Sept. 30 (Bloomberg) -- James Murdoch and his brother Lachlan, sons of billionaire Rupert Murdoch, should be replaced on the News Corp. board to improve accountability at the company, an Australian pension fund group said.
The brothers and four other board members shouldn’t be re-elected because the company needs “credible skilled outside directors,” the Australian Council of Superannuation Investors, whose members manage more than A$250 billion ($244 billion) in pension assets, said on its website.
The council also wants a “genuinely independent” chairman, rather than Rupert Murdoch in that role and chief executive officer. News Corp. has been embroiled in a scandal since July over revelations its News of the World newspaper hacked a murdered girl’s voicemail. That led to the closing of the U.K. tabloid, executive resignations and the scrapping of a bid for full control of British Sky Broadcasting Group Plc.
“Responsibility for this, as well as setting the ethical tone throughout News Corp. and affiliated organizations, rests with the News Corp. board,” Council CEO Ann Byrne said in the statement. “The whole board is responsible for failures of oversight, however we regard it as impractical to recommend against the election of the whole board.”
Given the Murdoch family’s control of about 40 percent of News Corp. voting stock, there is “no prospect” of ousting any incumbent director, the council said in its statement.
In order to press for skilled independent directors and to raise oversight, “a clear message needs to be conveyed to the board,” the council said.
The members represent 57 percent of the Australian not-for-profit superannuation sector, according to its website. They include Hesta, a A$17 billion fund serving 700,000 people in health and community services. The council didn’t say how much News Corp. stock members own.
The call for Murdoch to step down as chairman was echoed today by Christian Brothers Investment Services Inc., which urged investors to oppose the re-election of the entire board.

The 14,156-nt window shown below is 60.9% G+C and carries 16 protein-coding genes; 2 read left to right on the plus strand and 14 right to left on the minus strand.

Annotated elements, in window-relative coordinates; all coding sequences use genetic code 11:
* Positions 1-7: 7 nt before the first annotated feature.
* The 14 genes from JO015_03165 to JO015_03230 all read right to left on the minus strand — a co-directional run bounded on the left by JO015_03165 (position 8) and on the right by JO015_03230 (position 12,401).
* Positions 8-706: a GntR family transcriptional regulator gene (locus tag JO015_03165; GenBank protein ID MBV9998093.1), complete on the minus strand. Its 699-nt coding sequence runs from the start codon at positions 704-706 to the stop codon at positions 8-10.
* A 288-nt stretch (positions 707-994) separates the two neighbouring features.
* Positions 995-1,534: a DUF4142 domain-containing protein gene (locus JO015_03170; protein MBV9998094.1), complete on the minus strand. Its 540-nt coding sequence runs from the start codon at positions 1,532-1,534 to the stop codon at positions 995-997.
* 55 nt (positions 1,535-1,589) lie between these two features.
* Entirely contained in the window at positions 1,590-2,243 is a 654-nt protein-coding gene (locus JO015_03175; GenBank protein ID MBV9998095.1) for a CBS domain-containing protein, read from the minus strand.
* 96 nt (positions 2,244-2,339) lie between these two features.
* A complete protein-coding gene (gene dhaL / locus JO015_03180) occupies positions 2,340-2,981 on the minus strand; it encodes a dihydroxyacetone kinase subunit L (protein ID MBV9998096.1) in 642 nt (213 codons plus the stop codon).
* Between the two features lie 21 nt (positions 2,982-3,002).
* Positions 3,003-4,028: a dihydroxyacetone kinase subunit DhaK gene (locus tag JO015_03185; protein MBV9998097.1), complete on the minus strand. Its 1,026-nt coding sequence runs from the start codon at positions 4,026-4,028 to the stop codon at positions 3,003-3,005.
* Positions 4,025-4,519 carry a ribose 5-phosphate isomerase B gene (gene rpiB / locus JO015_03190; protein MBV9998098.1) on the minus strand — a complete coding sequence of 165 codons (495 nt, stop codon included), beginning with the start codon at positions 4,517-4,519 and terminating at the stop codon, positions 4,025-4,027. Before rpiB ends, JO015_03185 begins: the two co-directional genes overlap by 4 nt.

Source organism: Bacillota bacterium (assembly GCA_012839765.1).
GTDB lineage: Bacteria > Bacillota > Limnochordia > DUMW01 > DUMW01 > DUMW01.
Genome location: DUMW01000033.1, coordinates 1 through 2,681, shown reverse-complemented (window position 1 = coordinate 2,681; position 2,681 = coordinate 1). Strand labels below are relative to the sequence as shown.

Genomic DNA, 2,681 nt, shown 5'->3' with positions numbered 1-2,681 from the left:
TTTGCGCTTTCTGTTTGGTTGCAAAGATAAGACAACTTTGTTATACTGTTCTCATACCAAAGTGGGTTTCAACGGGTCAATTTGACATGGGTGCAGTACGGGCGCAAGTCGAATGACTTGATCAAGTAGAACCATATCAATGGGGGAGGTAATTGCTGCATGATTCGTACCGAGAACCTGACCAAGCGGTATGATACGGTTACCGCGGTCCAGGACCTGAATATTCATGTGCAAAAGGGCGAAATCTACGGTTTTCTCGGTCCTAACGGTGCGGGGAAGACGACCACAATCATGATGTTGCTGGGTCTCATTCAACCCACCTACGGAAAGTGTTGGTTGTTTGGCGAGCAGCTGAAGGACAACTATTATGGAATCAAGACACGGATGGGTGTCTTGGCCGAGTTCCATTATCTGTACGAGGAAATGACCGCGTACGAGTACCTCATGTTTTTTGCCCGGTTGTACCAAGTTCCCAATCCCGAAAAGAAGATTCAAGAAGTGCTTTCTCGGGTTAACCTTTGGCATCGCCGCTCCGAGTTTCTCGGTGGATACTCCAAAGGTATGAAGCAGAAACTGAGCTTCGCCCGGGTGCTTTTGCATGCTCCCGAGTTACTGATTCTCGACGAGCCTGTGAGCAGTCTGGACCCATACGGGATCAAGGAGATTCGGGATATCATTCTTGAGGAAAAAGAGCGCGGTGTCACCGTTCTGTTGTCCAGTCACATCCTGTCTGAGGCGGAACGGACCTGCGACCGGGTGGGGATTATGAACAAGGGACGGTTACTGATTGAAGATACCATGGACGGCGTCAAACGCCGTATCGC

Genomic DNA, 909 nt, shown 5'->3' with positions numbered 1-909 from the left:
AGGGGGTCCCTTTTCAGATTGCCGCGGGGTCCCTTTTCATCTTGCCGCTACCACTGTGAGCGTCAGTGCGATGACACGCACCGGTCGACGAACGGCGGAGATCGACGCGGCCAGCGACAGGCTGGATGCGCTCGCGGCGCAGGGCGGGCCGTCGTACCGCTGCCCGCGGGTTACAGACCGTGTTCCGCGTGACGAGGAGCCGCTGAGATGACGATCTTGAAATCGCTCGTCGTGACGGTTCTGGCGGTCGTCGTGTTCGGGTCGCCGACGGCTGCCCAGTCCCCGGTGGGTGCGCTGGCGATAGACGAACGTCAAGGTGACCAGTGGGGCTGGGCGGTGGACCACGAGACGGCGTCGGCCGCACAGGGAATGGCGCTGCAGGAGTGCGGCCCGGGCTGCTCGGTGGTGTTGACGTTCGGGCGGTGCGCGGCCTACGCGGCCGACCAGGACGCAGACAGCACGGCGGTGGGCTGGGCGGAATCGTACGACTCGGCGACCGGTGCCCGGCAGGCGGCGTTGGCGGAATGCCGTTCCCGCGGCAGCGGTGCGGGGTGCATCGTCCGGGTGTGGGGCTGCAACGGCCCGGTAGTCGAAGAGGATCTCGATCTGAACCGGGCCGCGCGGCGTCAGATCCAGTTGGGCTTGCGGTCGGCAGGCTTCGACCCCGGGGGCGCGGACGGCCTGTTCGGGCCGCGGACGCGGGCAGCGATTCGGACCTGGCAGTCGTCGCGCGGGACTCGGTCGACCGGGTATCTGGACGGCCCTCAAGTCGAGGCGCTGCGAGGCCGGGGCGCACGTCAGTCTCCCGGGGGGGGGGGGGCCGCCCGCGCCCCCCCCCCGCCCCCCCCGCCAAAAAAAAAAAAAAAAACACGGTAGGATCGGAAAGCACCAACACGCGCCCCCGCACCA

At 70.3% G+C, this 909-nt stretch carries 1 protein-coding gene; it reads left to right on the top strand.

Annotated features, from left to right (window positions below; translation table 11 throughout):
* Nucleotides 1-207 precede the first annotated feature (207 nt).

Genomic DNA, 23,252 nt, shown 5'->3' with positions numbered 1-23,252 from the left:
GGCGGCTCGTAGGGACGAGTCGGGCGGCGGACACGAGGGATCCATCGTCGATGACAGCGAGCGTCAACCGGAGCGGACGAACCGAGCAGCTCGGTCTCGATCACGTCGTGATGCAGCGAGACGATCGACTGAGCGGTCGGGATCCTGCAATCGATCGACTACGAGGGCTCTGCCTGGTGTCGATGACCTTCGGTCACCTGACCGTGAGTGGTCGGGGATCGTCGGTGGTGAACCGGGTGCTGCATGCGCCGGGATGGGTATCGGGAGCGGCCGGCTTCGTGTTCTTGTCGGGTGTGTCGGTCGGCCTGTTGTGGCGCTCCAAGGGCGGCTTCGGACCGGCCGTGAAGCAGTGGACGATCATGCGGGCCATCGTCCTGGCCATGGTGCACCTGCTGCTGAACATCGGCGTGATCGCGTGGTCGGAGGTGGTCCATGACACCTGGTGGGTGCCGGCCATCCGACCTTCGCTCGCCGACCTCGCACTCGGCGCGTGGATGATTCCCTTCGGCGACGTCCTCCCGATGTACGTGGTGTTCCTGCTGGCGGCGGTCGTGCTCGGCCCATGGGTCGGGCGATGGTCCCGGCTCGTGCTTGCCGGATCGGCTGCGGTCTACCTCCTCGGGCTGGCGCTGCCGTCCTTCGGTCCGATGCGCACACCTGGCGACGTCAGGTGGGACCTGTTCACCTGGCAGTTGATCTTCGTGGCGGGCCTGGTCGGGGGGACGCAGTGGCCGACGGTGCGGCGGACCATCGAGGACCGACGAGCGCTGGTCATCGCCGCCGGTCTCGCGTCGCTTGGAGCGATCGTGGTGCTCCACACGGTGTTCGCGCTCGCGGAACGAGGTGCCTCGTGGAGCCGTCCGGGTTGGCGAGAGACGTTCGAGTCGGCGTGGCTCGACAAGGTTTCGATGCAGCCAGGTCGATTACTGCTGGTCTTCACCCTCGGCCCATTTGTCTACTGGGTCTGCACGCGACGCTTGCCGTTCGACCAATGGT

“Through their votes, investors can signal their support for the appointment of an independent chair, who can help to rebuild the public trust,” Julie Tanner, assistant director of socially responsible investing at New York-based Christian Brothers, said today in an e-mailed statement. “An independent chair will also help reassure shareholders that News Corp. is committed to getting to the bottom of the recent hacking scandal.”
News Corp. fell 45 cents to $15.48 at 4 p.m. New York time in Nasdaq Stock Market trading. The Class A shares have gained 6.4 percent this year. The company has repurchased $1.31 billion of stock since mid-August, according to regulatory filings.
Christian Brothers filed a petition with News Corp. on July 15 that seeks to permanently split the CEO and chairman positions, Tanner said on July 20. The fund said then it held 30,755 Class B voting shares of News Corp.
News Corp. agreed to pay 3 million pounds ($4.7 million) to settle claims that the News of the World hacked the mobile phone of the murdered girl, Milly Dowler, a person with knowledge of the matter said this month.
The New York-based company faces a U.K. parliamentary probe of phone hacking by its employees, and is also the subject of criminal investigations in the U.S.
James Murdoch, 38, and Rupert Murdoch, 80, testified in July before a U.K. parliamentary committee to explain how much they knew about the hacking at News of the World.
Since then, additional allegations have surfaced, including claims this week that reporters hacked the voice mails of Jane Goody, a reality TV star who died of cancer. The allegations were made by Goody’s former publicist, Max Clifford.
James Murdoch, News Corp.’s deputy chief operating officer, has said repeatedly that he didn’t know of widespread hacking. His testimony has been challenged by former News Corp. employees and he has been asked to appear for a second time before the U.K. Parliament’s Culture Committee.
Teri Everett , a New York-based company spokeswoman, didn’t respond to a requests for comment.
Bloomberg LP, the parent of Bloomberg News, competes with News Corp. units in providing financial news and information.
The Australian pension-fund council also recommends opposing Andrew Knight, Arthur Siskind and David DeVoe, who have all been on the News Corp. board for at least 20 years.
The sixth director whose re-election is opposed by the council is Natalie Bancroft, who has been on the board since her family agreed to sell Dow Jones & Co. to News Corp. in 2007.
News Corp. has already said directors Tom Perkins and Ken Cowley won’t be seeking re-election.
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